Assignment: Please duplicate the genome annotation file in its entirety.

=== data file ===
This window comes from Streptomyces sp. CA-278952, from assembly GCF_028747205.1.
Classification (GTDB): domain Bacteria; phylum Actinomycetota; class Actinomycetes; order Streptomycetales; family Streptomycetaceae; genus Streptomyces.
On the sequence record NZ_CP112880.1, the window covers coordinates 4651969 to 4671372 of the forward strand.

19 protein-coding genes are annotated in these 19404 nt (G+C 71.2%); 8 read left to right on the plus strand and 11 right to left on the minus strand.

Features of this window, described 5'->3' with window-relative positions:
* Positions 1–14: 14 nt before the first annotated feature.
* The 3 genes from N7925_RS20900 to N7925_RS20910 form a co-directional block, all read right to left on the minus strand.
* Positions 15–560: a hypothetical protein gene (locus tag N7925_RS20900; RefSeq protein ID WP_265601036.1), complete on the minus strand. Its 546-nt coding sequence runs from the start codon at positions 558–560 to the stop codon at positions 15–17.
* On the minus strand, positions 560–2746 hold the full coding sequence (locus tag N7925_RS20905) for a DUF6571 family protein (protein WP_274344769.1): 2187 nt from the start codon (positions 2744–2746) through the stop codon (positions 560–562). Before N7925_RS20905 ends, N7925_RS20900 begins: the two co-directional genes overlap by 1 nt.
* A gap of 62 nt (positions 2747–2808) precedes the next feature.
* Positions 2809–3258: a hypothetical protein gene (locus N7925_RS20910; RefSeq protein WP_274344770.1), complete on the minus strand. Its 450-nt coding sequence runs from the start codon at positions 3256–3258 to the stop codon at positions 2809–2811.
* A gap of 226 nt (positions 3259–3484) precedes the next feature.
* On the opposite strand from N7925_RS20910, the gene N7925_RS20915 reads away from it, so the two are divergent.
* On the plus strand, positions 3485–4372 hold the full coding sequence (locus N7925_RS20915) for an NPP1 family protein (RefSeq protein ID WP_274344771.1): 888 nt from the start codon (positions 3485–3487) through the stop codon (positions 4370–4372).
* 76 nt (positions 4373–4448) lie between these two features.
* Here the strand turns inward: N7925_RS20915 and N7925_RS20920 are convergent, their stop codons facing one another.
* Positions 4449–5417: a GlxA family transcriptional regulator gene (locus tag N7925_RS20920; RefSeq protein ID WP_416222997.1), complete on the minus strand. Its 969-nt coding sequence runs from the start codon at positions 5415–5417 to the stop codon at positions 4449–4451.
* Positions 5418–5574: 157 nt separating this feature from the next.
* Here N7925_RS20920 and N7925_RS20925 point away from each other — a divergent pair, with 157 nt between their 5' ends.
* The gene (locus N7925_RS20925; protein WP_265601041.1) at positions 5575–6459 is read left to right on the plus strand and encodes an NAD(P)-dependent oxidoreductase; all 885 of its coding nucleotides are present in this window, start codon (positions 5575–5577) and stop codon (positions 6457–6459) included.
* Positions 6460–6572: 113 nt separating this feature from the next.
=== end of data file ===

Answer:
This window comes from Streptomyces sp. CA-278952, from assembly GCF_028747205.1.
Classification (GTDB): domain Bacteria; phylum Actinomycetota; class Actinomycetes; order Streptomycetales; family Streptomycetaceae; genus Streptomyces.
On the sequence record NZ_CP112880.1, the window covers coordinates 4651969 to 4671372 of the forward strand.

19 protein-coding genes are annotated in these 19404 nt (G+C 71.2%); 8 read left to right on the plus strand and 11 right to left on the minus strand.

Features of this window, described 5'->3' with window-relative positions:
* Positions 1–14: 14 nt before the first annotated feature.
* The 3 genes from N7925_RS20900 to N7925_RS20910 form a co-directional block, all read right to left on the minus strand.
* Positions 15–560: a hypothetical protein gene (locus tag N7925_RS20900; RefSeq protein ID WP_265601036.1), complete on the minus strand. Its 546-nt coding sequence runs from the start codon at positions 558–560 to the stop codon at positions 15–17.
* On the minus strand, positions 560–2746 hold the full coding sequence (locus tag N7925_RS20905) for a DUF6571 family protein (protein WP_274344769.1): 2187 nt from the start codon (positions 2744–2746) through the stop codon (positions 560–562). Before N7925_RS20905 ends, N7925_RS20900 begins: the two co-directional genes overlap by 1 nt.
* A gap of 62 nt (positions 2747–2808) precedes the next feature.
* Positions 2809–3258: a hypothetical protein gene (locus N7925_RS20910; RefSeq protein WP_274344770.1), complete on the minus strand. Its 450-nt coding sequence runs from the start codon at positions 3256–3258 to the stop codon at positions 2809–2811.
* A gap of 226 nt (positions 3259–3484) precedes the next feature.
* On the opposite strand from N7925_RS20910, the gene N7925_RS20915 reads away from it, so the two are divergent.
* On the plus strand, positions 3485–4372 hold the full coding sequence (locus N7925_RS20915) for an NPP1 family protein (RefSeq protein ID WP_274344771.1): 888 nt from the start codon (positions 3485–3487) through the stop codon (positions 4370–4372).
* 76 nt (positions 4373–4448) lie between these two features.
* Here the strand turns inward: N7925_RS20915 and N7925_RS20920 are convergent, their stop codons facing one another.
* Positions 4449–5417: a GlxA family transcriptional regulator gene (locus tag N7925_RS20920; RefSeq protein ID WP_416222997.1), complete on the minus strand. Its 969-nt coding sequence runs from the start codon at positions 5415–5417 to the stop codon at positions 4449–4451.
* Positions 5418–5574: 157 nt separating this feature from the next.
* Here N7925_RS20920 and N7925_RS20925 point away from each other — a divergent pair, with 157 nt between their 5' ends.
* The gene (locus N7925_RS20925; protein WP_265601041.1) at positions 5575–6459 is read left to right on the plus strand and encodes an NAD(P)-dependent oxidoreductase; all 885 of its coding nucleotides are present in this window, start codon (positions 5575–5577) and stop codon (positions 6457–6459) included.
* Positions 6460–6572: 113 nt separating this feature from the next.